Machines and the Morality Code

Like many of humankind’s technological ventures, the race to autonomous machines – especially cars – is one that exceeds our ability to contextualize and more importantly to code into a technological object, our sense of morality.

And wait, before you brush this off as a minor issue, it is important to note that we impart a lot of moral overlay onto our actions as part of our daily routines.

Take self-driving cars as an extreme example (extremes are often useful to tease out an issue without the need to bring people up to speed on a finer discussion point).  Is it proper for a self-driving car to move over into the passing (left) lane and speed?  Seems simple enough.  There’s a law and you can code very easily to the parameters (there’s a minimum and a maximum speed and the car should operate only with those limits).

While an ideal programming use-case, the moral case around this is different.  People speed.  The passing lane is used to go faster to go past someone. Ergo if they are going the speed limit or even slightly below it and you want to pass them, you need to speed.  Besides that, simply no one I know would purchase a car that limited the top speed – I think we all secretly think we’re going to have that James Bond moment and need that extra speed to save the day! 

This is one of those cases where the law is the law…BUT.

Ethicists would probably say there’s a work around to that problem that is quite easy – let the human set the upper speed (which is in fact how all cars with any type of speed control work) even if the car knows what the speed limits are. Thus there is no moral decision the car must make; essentially you’ve simply moved the cheese to the human operator and really bypassed the problem.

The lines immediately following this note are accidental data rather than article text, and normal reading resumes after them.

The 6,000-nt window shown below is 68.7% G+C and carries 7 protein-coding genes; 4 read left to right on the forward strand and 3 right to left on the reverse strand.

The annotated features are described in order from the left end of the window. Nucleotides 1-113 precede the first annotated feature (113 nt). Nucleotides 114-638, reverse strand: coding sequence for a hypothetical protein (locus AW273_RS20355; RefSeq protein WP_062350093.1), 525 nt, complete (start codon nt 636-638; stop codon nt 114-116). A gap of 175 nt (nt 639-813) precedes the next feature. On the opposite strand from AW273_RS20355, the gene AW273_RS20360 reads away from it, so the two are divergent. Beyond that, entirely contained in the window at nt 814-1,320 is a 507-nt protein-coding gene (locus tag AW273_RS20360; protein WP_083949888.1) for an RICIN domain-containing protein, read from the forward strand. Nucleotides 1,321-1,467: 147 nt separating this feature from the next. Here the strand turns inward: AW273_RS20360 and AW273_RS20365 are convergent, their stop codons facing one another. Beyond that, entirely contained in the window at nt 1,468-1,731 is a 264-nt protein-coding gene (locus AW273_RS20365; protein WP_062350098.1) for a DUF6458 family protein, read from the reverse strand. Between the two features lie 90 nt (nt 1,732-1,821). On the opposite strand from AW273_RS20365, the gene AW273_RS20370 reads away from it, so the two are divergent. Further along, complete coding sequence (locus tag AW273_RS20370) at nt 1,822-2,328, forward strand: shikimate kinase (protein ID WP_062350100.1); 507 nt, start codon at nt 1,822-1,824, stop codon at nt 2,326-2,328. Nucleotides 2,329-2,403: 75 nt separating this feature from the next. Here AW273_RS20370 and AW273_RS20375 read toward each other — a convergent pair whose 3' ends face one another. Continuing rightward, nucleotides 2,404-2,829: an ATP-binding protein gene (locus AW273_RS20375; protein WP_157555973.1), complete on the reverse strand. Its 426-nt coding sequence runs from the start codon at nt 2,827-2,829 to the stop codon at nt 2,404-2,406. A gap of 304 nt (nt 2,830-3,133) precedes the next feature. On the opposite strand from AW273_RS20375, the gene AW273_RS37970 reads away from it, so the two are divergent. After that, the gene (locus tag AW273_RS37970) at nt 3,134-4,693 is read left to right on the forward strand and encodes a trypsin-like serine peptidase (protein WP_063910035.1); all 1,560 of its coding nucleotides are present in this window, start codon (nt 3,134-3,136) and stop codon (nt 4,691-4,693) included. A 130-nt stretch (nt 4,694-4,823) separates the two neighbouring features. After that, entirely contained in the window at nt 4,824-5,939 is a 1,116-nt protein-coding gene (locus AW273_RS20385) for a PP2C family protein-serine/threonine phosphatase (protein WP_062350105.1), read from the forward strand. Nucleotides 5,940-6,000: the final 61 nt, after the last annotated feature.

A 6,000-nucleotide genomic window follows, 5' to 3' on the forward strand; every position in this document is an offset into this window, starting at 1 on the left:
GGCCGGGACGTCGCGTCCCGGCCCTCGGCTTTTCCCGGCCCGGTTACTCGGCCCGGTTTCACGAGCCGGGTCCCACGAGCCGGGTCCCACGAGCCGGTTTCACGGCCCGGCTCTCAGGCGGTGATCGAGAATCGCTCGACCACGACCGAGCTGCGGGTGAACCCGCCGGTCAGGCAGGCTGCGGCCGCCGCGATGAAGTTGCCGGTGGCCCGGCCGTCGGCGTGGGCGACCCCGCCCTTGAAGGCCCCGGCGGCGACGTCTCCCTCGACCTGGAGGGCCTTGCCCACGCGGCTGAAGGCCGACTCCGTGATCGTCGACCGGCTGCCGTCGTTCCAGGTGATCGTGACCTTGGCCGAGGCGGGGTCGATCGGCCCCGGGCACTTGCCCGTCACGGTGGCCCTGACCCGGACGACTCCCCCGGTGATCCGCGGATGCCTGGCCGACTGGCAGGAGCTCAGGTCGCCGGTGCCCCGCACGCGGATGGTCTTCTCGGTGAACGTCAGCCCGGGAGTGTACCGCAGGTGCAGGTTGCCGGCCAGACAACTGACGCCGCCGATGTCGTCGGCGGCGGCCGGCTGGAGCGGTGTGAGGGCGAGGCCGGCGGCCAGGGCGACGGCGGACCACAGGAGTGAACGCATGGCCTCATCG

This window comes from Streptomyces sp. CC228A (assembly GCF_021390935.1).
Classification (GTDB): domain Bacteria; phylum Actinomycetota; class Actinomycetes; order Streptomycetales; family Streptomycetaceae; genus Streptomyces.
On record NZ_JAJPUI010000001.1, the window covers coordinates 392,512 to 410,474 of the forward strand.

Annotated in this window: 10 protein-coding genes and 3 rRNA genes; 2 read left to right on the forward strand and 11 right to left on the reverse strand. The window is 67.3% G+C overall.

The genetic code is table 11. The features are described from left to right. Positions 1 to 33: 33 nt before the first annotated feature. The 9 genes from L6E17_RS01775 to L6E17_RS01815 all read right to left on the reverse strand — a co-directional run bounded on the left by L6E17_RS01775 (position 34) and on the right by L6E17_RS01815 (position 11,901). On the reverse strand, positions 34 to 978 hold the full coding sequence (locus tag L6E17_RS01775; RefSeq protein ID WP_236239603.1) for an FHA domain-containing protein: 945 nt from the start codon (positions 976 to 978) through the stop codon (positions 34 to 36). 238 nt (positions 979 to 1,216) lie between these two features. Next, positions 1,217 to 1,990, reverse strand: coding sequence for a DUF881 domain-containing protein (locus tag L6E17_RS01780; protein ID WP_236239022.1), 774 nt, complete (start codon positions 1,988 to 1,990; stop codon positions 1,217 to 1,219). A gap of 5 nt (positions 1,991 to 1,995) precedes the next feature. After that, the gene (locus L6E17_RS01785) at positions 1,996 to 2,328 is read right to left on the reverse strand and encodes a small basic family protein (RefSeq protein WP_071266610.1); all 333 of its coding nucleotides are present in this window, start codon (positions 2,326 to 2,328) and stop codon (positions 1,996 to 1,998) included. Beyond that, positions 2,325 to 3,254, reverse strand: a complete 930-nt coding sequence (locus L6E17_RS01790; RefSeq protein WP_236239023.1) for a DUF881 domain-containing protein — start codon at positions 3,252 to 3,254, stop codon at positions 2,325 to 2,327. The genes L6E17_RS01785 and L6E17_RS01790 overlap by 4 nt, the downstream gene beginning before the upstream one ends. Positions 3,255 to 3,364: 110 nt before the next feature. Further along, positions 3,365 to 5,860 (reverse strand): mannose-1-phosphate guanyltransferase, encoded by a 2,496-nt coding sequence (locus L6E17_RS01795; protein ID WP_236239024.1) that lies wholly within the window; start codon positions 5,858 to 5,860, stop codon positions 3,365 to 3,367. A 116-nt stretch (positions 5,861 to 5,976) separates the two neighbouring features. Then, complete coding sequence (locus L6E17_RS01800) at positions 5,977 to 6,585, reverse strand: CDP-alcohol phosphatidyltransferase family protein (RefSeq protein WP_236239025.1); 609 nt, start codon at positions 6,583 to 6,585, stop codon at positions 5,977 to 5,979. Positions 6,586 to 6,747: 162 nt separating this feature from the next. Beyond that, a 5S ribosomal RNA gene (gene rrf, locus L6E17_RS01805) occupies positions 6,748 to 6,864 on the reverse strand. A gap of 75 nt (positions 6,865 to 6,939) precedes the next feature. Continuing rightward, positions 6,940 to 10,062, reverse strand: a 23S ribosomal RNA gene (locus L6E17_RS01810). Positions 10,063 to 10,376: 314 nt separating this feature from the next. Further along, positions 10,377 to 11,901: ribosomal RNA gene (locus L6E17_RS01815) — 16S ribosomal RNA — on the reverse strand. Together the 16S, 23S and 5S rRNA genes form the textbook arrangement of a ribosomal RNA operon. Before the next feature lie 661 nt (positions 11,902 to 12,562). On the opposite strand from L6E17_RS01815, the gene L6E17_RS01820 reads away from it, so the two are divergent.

But here’s an example where we cannot transfer the moral decision making: a computer driven car is coming down a street.  It knows where the street is and where the sidewalk is, the car in front of it stops and the car calculates there’s not enough time to bring the vehicle to a halt and there’s oncoming traffic in the opposing lane.  Does the car go onto the sidewalk or smash into the back of the car in front of it? Which rule should it break?

Now how about a really hard one (a similar one which was the opening premise of iRobot); a car has a choice to safeguard you, in an inevitable accident where the car has a choice of hitting another car, hitting a light post or hitting an adult male. Hitting the adult may mean the least risk to you, but is that the decision you want the car to be programmed to perform?

Does that have your wheels turning a little more?  

Is it the cars decision to sacrifice you to safeguard the pedestrian when speeds are such that your survivability is in doubt? Would it make a difference if it were an old man?  Or a woman with a baby stroller?

These are moral dilemmas that we probably don’t have quick answers too (well except maybe the baby carriage one). But it’s an example of the difficulty of technically programming an autonomous machine to work in our random society where rules might be rules, but common sense is what rules the day.   

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